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Beliefs about Health and Mental Health Traditional Native American Perspective

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Beliefs about Health and Mental Health Traditional Native American Perspective . University of Oklahoma School of Social Work Master’s Advanced Curriculum Project Dr. Lisa Byers (Cherokee) Supported by:. Social Work Relevance.

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Beliefs about Health and Mental Health

Traditional Native American Perspective

University of Oklahoma

School of Social Work

Master’s Advanced Curriculum Project

Dr. Lisa Byers (Cherokee)

Supported by:

social work relevance

Social Work Relevance

Health beliefs determine the meaning of illness and service preference

Knowledge of Native American traditional concepts of wellness and illness

Compare to Western conceptualizations of illness

Provide knowledge of traditional healing

Impart elements of respect for traditional healing

Assessment of health through explanatory models

origin of illness across cultures

Origin of Illness Across Cultures

Prior to beginning PowerPoint have students engage in the ‘Origins of Illness’ In Class Activity

traditional concept of wellness 1

Holistic

Medicine Wheel

Traditional Concept of Wellness1

Spiritual

Encompasses Emotional, Mental, Physical, and Spiritual Realms of Self, Others, and the Environment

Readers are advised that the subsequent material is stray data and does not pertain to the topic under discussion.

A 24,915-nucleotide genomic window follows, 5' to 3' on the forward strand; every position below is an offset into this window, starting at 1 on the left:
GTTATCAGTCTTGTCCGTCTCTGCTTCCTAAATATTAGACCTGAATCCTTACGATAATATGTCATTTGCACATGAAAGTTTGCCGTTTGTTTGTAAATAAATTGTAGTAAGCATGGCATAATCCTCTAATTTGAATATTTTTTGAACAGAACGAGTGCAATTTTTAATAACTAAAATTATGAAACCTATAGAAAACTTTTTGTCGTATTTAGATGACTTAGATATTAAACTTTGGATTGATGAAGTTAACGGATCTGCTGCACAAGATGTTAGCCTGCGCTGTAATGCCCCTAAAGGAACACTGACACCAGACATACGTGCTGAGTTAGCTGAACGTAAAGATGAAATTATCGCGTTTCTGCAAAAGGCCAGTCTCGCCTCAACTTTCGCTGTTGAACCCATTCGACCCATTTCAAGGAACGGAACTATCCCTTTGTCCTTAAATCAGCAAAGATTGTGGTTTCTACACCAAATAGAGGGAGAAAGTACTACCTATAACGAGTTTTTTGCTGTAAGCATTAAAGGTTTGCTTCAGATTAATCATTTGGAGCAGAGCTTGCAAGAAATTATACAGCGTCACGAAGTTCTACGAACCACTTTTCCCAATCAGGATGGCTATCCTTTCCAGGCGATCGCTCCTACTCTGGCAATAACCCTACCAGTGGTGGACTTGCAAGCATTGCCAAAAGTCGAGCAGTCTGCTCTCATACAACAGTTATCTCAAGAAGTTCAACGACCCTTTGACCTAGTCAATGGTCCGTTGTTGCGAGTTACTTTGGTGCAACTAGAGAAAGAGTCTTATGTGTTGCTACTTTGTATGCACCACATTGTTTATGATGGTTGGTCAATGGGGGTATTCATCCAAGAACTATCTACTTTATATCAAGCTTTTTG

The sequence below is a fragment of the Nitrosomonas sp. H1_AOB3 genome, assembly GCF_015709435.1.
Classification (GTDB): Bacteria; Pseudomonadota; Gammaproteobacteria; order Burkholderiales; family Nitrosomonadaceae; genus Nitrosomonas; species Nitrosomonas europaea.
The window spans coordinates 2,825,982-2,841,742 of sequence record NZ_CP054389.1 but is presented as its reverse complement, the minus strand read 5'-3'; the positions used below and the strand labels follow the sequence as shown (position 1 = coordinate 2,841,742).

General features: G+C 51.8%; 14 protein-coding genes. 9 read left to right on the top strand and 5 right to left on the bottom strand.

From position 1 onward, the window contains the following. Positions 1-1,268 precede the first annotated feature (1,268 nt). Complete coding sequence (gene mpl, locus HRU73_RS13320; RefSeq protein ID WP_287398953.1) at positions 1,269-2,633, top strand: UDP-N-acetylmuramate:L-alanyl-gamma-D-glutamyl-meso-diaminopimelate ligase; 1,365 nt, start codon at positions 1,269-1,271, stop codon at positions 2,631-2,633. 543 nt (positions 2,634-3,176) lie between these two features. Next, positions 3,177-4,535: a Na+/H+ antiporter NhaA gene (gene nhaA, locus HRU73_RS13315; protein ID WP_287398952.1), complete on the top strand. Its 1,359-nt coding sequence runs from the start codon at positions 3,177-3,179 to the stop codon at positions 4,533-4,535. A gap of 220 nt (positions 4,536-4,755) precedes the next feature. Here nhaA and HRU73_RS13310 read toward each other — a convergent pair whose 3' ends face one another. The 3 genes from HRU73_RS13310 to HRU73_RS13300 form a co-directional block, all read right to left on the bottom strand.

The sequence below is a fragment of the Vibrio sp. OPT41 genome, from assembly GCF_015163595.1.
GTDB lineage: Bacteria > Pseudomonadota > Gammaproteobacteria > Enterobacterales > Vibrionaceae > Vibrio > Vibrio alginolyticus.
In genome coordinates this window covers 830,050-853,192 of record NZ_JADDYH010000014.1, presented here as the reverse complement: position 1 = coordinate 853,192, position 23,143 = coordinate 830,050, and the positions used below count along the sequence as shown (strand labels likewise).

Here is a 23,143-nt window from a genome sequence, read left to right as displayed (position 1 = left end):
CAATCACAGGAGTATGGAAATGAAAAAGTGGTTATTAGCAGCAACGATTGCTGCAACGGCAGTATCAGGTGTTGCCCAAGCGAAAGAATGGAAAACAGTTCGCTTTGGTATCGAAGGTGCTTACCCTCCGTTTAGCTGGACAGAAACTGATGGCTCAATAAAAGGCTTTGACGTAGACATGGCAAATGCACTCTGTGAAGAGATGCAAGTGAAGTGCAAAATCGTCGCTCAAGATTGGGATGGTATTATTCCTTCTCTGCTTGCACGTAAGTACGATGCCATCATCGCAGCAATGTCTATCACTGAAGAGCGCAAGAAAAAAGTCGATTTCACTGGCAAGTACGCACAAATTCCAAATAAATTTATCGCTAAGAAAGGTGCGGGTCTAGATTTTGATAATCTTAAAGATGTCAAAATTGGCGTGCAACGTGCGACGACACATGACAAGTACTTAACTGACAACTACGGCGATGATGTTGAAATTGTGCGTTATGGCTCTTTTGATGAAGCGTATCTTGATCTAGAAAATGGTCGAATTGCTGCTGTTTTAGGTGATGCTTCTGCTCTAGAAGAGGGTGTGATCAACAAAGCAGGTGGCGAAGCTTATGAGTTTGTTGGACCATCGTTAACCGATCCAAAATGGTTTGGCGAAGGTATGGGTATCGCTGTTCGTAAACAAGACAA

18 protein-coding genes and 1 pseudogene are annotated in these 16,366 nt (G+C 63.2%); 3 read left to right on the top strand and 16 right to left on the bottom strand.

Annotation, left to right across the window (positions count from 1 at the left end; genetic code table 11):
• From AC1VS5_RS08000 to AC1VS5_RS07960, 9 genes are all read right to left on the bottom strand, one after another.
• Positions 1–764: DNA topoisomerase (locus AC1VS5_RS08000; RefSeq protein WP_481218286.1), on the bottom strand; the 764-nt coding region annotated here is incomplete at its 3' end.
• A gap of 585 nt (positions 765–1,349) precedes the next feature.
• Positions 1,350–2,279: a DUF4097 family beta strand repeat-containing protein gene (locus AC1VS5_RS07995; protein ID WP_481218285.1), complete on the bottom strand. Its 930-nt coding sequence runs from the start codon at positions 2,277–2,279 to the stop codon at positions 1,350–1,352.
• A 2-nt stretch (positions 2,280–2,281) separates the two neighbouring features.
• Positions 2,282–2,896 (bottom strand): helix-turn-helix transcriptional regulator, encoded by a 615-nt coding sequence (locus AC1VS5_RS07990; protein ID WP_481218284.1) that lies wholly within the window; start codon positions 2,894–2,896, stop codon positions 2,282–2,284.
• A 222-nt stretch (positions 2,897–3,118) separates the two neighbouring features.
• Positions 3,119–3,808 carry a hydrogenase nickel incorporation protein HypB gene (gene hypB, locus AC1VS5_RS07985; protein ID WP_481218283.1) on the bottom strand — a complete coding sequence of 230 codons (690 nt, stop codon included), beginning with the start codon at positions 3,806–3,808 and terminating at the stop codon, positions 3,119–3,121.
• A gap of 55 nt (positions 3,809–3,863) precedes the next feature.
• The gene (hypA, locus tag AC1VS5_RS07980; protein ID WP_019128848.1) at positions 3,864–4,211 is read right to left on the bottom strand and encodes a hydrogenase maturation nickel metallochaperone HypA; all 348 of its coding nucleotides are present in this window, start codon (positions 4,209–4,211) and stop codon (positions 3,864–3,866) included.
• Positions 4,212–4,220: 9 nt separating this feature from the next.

All must be in balance to have health or wellness

Emotional

Physical

Mental

medicine wheel concept of health remains significant 2

Medicine Wheel: Concept of Health Remains Significant2

Big Horn Medicine Wheel

Wyoming

The Medicine Wheel concept from Native American culture provides a model for whom we are as individuals: We have an intellectual self, a spiritual self, an emotional self, and a physical self. Strength and balance in all quadrants of the Medicine Wheel can produce a strong, positive sense of well-being, whereas imbalance in one or more quadrants can cause symptoms of illness. Addressing issues of imbalance can potentially diminish your patient’s symptoms and enrich their quality of life.

- Louis T. Montour, MD, CM; CCFP; ABFPPresented at the Fifth Annual Meeting of the Native Physician Association in Canada, Ottawa, Ontario, August 23-25, 1996.

traditional concept of illness 1

Traditional Concept of Illness1

Illness is the result of imbalance

Within the self systems, the family, tribe, or the world

An individual may not be living up to their roles or obligations to their self or to the group

Bad medicine

Symptoms

A symptom can occur in any of the realms (emotional, mental, physical, spiritual)

traditional healing 1

Traditional Healing1

Goal-Holistic Treatment

Restore balance across all realms within the individual and within relationships

Potential Participants

Individual, her/his family, and/or clan

Individuals that are deemed important to healing process by the person or healer

http://xnet.kp.org/permanentejournal/winter00pj/wheel.html

traditional stories of illness

Origins of Disease and Medicine A Cherokee example:

Traditional Stories of Illness